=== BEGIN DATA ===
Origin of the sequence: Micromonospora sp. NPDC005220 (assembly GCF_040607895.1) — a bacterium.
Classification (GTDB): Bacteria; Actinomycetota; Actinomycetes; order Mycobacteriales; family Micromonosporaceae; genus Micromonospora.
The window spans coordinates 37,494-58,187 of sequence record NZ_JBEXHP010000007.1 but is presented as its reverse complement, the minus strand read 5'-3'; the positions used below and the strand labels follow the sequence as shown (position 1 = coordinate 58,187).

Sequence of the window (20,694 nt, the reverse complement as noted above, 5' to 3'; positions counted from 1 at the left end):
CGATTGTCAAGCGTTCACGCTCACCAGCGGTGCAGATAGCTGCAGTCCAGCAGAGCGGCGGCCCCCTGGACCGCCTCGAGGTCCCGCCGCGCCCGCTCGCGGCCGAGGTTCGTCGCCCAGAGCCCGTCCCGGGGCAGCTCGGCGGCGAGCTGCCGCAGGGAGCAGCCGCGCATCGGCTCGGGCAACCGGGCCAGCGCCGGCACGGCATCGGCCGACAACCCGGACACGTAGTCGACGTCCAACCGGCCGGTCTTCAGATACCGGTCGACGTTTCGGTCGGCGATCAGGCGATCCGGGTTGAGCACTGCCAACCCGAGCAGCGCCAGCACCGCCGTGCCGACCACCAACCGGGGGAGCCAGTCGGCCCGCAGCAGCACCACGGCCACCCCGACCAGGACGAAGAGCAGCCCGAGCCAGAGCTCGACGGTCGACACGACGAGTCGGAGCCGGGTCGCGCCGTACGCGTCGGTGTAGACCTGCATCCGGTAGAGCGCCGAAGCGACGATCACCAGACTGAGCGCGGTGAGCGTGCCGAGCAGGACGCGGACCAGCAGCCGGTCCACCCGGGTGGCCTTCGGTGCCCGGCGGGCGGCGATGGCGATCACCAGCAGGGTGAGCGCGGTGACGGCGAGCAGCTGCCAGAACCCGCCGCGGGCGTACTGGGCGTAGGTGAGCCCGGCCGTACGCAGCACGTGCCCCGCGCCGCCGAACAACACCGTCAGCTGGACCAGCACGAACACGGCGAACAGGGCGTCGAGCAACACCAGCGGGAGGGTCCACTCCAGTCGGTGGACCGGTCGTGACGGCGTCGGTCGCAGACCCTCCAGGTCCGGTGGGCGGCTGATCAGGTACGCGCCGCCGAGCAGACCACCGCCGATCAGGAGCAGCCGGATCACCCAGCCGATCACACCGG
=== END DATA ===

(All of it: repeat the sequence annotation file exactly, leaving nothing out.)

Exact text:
Origin of the sequence: Micromonospora sp. NPDC005220 (assembly GCF_040607895.1) — a bacterium.
Classification (GTDB): Bacteria; Actinomycetota; Actinomycetes; order Mycobacteriales; family Micromonosporaceae; genus Micromonospora.
The window spans coordinates 37,494-58,187 of sequence record NZ_JBEXHP010000007.1 but is presented as its reverse complement, the minus strand read 5'-3'; the positions used below and the strand labels follow the sequence as shown (position 1 = coordinate 58,187).

Sequence of the window (20,694 nt, the reverse complement as noted above, 5' to 3'; positions counted from 1 at the left end):
CGATTGTCAAGCGTTCACGCTCACCAGCGGTGCAGATAGCTGCAGTCCAGCAGAGCGGCGGCCCCCTGGACCGCCTCGAGGTCCCGCCGCGCCCGCTCGCGGCCGAGGTTCGTCGCCCAGAGCCCGTCCCGGGGCAGCTCGGCGGCGAGCTGCCGCAGGGAGCAGCCGCGCATCGGCTCGGGCAACCGGGCCAGCGCCGGCACGGCATCGGCCGACAACCCGGACACGTAGTCGACGTCCAACCGGCCGGTCTTCAGATACCGGTCGACGTTTCGGTCGGCGATCAGGCGATCCGGGTTGAGCACTGCCAACCCGAGCAGCGCCAGCACCGCCGTGCCGACCACCAACCGGGGGAGCCAGTCGGCCCGCAGCAGCACCACGGCCACCCCGACCAGGACGAAGAGCAGCCCGAGCCAGAGCTCGACGGTCGACACGACGAGTCGGAGCCGGGTCGCGCCGTACGCGTCGGTGTAGACCTGCATCCGGTAGAGCGCCGAAGCGACGATCACCAGACTGAGCGCGGTGAGCGTGCCGAGCAGGACGCGGACCAGCAGCCGGTCCACCCGGGTGGCCTTCGGTGCCCGGCGGGCGGCGATGGCGATCACCAGCAGGGTGAGCGCGGTGACGGCGAGCAGCTGCCAGAACCCGCCGCGGGCGTACTGGGCGTAGGTGAGCCCGGCCGTACGCAGCACGTGCCCCGCGCCGCCGAACAACACCGTCAGCTGGACCAGCACGAACACGGCGAACAGGGCGTCGAGCAACACCAGCGGGAGGGTCCACTCCAGTCGGTGGACCGGTCGTGACGGCGTCGGTCGCAGACCCTCCAGGTCCGGTGGGCGGCTGATCAGGTACGCGCCGCCGAGCAGACCACCGCCGATCAGGAGCAGCCGGATCACCCAGCCGATCACACCGG